A Japan bank heist has netted an international gang of thieves just under $13 million, in a coordinated series of attacks that saw the thieves steal the cash and flee the country in a matter of a few hours, the Daily Mail is reporting.
Using forged credit cards equipped with data stolen from South African bank Standard Bank, the thieves — believed to number around a hundred — hit ATMs in convenience stores in Tokyo and elsewhere throughout Japan. Each time, the thieves withdrew 100,000 yen (about $915) — the maximum daily limit allowed at Japanese ATMs.
In the span of about three hours on Sunday morning, May 15, the thieves were able to get their haul of stolen cash and then flee the country before anyone noticed anything was amiss. Authorities believe that, by using foreign credit cards and working on Sunday, when Japanese banks are closed, the ATM thieves bought themselves enough time to grab their haul and get out of Japan without the risk of being caught.
In a statement, Standard Bank declined to comment on the specifics of the investigation.
“This involved the withdrawal of cash using a small number of fictitious cards at various ATMs in Japan. Investigations are at a sensitive stage and further information will be provided as appropriate.”
— Reuters Africa (@ReutersAfrica) May 23, 2016
Standard Bank believes that the Japan ATM thieves used customer data from 1,400–1,600 customers (reports vary) to create the forged credit cards, according to MSN. Bank officials believe the thieves illegally got the customer data from a security breach.
Meanwhile, Japanese police are reviewing security footage from the ATMs’ security cameras and are working with South African authorities to help identify the culprits.
In fact, sophisticated thieves the world over are routinely targeting ATM’s for robbery, according to the Telegraph. Using forged credit cards with stolen customer data, and through manipulating the software that powers the machines, thieves can steal hundreds of dollars at a time. By hitting multiple ATM’s, and through working in concert with other thieves, criminal organizations can scam banks — and their customers — out of millions.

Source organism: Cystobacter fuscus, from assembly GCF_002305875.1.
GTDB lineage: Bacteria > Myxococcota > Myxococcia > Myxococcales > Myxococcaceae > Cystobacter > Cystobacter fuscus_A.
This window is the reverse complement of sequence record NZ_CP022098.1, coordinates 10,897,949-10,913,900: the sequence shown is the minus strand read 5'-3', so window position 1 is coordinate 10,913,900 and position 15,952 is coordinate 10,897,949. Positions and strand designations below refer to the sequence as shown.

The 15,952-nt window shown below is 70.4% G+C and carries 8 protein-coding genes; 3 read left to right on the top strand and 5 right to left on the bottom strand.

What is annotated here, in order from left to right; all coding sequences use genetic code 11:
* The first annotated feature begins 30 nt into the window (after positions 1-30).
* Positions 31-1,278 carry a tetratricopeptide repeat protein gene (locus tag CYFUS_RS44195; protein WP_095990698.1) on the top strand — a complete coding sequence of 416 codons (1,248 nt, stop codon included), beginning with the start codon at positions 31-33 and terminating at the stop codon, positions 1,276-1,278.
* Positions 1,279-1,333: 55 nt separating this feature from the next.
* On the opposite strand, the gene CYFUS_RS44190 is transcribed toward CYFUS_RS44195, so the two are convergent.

In 2013, according to the New York Daily News, “cyber thieves” targeted ATMs in 26 countries, including the United States, with forged cards using stolen prepaid debit card data. By disabling the daily withdrawal limit on the machines, the thieves were able to steal thousands of dollars at a time. All told, the coordinated ATM heists netted the thieves $45 million.
Brooklyn U.S. Attorney Loretta Lynch noted at the time that sophisticated computer code and forged magnetic strips had taken the place of traditional bank-robbery tactics.
“Instead of using masks and guns, this cyber-crime organization used laptops and malware.”
Unfortunately for the ATM thieves in New York, a few low-level operatives were eventually caught. The leader of the New York phase of the operation was killed in the Dominican Republic was killed before he could be brought to trial. However, the top leaders of the operation remain at large to this day.
Dr. Steven Murdoch, a security researcher at University College London, said that when ATM heists happen, customers are the ones who feel the pinch the most.
“It looks like something has gone wrong at one or both banks and there’s not really anything the customer can do to protect themselves.”
In the U.S., according to banking website Bankrate, you need to report any suspicious transactions to your bank immediately if you want to have any hope of recovering your money.
“Typically, consumers must report fraudulent charges within two days, limiting your liability to $50. If you report ATM skimming fraud within 60 days, you’re liable for the first $500 of any transaction.”
As of this writing, police have no suspects in the Japan ATM heist.
[Image via Shutterstock/ImYanis]